Skip to main content

Your Vote is Your Voice

On 8 March 2024, Irish citizens were asked to vote in two referendums to change our Constitution.

The first Referendum concerned the concept of Family in the Constitution

The second Referendum proposed to delete an existing part of the Constitution and insert new text providing recognition for care provided by family members to each other.

You have two separate votes on whether you wish to make the proposed changes to the current text of Article 41 of the Constitution.

You can find all the information from the Referendums on Family and Care below:

Referendum information booklets

Referendum information booklet cover with decorative images of voting. Text on front cover says: Friday 8 March Referendums of Family and Care Your independent guide Your vote is your voice Find us online electoralcommission.ie/referendums

Easy-to-Read referendum information booklet

Word Format
PDF Format

Irish Sign Language (ISL) referendum information booklet

Referendum information booklet – large text format

Referendum information booklet cover with decorative images of voting. Text on front cover says: Friday 8 March Referendums of Family and Care Your independent guide Your vote is your voice Find us online electoralcommission.ie/referendums

Videos

Frequency Asked Questions

The Role of The Electoral Commission

Information on the Referendums on Family and Care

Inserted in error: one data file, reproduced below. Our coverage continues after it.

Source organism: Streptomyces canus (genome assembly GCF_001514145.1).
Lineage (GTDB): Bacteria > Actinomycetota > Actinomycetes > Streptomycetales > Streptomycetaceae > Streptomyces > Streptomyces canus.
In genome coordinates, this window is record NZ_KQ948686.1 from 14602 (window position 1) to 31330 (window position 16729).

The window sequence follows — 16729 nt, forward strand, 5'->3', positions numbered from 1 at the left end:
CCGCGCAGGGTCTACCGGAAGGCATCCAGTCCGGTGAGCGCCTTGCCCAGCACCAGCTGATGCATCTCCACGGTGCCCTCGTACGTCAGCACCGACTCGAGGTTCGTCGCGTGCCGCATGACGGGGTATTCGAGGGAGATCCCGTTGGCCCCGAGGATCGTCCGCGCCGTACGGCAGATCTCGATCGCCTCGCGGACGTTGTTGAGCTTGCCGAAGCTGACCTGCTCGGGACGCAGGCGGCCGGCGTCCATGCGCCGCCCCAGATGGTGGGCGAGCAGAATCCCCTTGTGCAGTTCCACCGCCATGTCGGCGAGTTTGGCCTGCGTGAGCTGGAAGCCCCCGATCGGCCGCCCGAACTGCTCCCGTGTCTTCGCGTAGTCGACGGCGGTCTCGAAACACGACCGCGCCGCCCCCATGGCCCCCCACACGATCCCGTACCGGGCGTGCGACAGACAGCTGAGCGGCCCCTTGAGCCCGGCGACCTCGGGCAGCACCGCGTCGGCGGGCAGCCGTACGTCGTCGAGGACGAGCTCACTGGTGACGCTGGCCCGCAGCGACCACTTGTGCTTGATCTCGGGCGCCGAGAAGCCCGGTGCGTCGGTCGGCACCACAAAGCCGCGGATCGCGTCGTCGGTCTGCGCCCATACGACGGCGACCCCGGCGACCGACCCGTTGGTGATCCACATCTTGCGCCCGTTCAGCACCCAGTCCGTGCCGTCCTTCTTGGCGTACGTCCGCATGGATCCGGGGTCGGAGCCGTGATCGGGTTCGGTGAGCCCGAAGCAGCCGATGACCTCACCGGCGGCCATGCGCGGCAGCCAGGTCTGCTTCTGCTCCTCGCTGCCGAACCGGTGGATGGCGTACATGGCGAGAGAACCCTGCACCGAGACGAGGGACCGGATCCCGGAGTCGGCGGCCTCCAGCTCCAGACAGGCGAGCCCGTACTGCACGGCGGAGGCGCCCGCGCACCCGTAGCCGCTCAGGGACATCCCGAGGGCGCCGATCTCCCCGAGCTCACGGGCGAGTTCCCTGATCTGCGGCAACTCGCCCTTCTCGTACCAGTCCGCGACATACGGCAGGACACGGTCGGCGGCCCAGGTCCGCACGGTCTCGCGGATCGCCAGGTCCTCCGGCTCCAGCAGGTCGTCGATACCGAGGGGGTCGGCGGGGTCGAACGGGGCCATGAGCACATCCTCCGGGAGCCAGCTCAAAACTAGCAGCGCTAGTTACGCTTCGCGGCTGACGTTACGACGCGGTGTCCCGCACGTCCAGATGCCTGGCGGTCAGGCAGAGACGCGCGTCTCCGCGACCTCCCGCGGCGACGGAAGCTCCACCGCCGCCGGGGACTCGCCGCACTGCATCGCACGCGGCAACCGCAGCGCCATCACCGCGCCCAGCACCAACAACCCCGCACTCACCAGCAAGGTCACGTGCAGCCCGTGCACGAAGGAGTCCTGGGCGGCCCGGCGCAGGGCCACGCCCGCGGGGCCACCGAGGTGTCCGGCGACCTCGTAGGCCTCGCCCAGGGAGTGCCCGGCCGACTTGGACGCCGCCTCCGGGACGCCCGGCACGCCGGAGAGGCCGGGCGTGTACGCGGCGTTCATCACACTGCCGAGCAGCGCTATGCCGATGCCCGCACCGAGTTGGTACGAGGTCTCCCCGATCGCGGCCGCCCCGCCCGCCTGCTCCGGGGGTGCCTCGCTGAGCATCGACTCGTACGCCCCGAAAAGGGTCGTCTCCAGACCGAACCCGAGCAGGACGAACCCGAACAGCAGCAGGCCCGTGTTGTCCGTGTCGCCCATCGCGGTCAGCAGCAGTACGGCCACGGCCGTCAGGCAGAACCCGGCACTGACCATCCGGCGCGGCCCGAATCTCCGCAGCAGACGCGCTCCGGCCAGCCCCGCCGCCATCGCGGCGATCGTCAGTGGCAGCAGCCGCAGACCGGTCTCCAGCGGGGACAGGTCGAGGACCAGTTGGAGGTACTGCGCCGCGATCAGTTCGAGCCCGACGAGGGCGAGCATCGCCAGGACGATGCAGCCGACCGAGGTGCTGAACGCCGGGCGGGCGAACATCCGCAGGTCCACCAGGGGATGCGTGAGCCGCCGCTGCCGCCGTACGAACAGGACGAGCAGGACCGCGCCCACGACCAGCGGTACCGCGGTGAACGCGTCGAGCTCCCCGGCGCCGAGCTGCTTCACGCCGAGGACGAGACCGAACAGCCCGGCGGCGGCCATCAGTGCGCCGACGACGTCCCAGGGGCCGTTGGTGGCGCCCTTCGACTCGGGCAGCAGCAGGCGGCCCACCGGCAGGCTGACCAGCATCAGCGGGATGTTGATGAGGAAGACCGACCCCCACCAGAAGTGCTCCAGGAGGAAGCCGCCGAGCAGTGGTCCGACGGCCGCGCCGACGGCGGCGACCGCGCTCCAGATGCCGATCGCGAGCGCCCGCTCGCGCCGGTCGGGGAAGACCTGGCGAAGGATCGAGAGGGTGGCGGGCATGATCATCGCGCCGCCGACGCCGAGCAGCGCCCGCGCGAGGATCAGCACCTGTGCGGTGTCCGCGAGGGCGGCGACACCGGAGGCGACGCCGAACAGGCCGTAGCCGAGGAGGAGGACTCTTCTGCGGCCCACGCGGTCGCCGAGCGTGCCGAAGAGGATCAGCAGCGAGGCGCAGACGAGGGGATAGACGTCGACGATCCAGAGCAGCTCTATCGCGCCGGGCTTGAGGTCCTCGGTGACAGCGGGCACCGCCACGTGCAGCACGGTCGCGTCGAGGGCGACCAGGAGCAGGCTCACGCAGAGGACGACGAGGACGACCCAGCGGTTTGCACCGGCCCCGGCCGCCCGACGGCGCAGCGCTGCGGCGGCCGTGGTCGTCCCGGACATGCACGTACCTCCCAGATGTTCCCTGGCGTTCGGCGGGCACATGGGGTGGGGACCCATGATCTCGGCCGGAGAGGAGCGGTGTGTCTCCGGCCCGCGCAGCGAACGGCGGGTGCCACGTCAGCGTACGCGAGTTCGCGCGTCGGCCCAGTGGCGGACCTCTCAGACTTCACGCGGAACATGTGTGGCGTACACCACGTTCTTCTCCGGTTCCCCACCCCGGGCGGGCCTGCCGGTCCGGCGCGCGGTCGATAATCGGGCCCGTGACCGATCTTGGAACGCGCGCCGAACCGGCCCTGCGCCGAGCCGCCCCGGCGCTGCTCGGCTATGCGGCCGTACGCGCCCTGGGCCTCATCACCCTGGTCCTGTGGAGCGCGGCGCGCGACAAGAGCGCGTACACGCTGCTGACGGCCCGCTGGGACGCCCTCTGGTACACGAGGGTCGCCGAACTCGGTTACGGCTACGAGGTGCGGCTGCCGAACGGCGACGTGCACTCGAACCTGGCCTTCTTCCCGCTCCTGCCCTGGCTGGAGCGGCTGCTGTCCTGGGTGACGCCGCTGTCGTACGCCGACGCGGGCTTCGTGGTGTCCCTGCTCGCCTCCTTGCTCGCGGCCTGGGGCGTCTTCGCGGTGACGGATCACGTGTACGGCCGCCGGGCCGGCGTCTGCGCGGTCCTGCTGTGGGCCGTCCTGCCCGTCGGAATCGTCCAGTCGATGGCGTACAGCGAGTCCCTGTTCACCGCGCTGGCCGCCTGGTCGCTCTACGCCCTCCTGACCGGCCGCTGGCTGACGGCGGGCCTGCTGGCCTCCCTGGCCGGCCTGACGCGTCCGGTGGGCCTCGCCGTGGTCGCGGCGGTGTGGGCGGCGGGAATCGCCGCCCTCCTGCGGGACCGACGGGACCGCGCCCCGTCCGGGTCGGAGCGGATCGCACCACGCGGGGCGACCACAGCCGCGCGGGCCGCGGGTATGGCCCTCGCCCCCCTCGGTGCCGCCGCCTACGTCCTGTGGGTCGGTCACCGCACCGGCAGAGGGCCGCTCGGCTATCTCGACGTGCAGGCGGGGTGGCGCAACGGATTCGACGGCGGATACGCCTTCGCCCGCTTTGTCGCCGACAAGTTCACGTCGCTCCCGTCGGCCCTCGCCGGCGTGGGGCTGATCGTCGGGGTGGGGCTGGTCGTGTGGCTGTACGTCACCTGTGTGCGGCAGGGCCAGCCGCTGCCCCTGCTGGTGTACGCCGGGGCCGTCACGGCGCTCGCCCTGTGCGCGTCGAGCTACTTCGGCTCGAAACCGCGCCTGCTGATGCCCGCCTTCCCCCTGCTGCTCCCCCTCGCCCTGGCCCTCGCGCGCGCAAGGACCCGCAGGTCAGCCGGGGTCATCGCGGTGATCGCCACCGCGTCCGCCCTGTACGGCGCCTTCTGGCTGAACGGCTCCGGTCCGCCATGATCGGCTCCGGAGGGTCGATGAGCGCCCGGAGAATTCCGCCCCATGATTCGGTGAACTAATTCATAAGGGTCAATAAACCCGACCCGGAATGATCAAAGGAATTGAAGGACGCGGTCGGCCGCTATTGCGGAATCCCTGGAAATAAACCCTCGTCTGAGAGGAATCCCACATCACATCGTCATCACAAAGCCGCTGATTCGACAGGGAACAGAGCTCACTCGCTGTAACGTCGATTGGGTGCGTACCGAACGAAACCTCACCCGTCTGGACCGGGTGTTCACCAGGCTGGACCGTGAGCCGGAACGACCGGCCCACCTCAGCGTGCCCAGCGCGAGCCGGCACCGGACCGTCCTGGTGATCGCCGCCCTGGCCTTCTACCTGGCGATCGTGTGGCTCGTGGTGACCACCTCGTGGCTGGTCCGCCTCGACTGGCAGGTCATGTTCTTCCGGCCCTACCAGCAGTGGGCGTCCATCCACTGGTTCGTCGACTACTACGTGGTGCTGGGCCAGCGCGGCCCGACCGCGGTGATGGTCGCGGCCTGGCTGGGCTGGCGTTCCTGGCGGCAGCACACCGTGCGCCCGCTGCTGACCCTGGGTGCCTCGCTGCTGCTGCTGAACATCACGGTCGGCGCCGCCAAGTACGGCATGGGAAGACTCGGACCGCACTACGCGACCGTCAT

The Role of Referendums

Voting in a Referendum

Referendum proposals

The Family Amendment

The 39th Amendment to the Constitution will be on a white coloured ballot paper. It deals with Article 41.1.1°and Article 41.3.1° of the Constitution, both of which relate to the Family.

In Article 41.1.1° “The State recognises the Family as the natural primary and fundamental unit group of Society, and as a moral institution possessing inalienable and imprescriptible rights, antecedent and superior to all positive law.”

In Article 41.3.1° “The State pledges itself to guard with special care the institution of Marriage, on which the Family is founded, and to protect it against attack.”

The Constitution currently recognises the centrality of the family unit in society and protects the Family founded on marriage.

The Proposal

In this amendment there is one vote for two proposed changes. The Proposal involves the insertion of additional text to Article 41.1.1° and the deletion of text in Article 41.3.1°. These proposed changes are shown below:

Proposed to change Article 41.1.1° text in bold:

Article 41.1.1° “The State recognises the Family, whether founded on marriage or on other durable relationships, as the natural primary and fundamental unit group of Society, and as a moral institution possessing inalienable and imprescriptible rights, antecedent and superior to all positive law.”

Proposed to change Article 41.3.1° by deleting text shown with line through it:

“The State pledges itself to guard with special care the institution of Marriage, on which the Family is founded, and to protect it against attack.”

Legal Effect of a YES Vote

If a majority votes YES, then the Constitution will change.

The constitutional protection of the Family would be given to both the Family based on marriage and the Family founded on “other durable relationships”.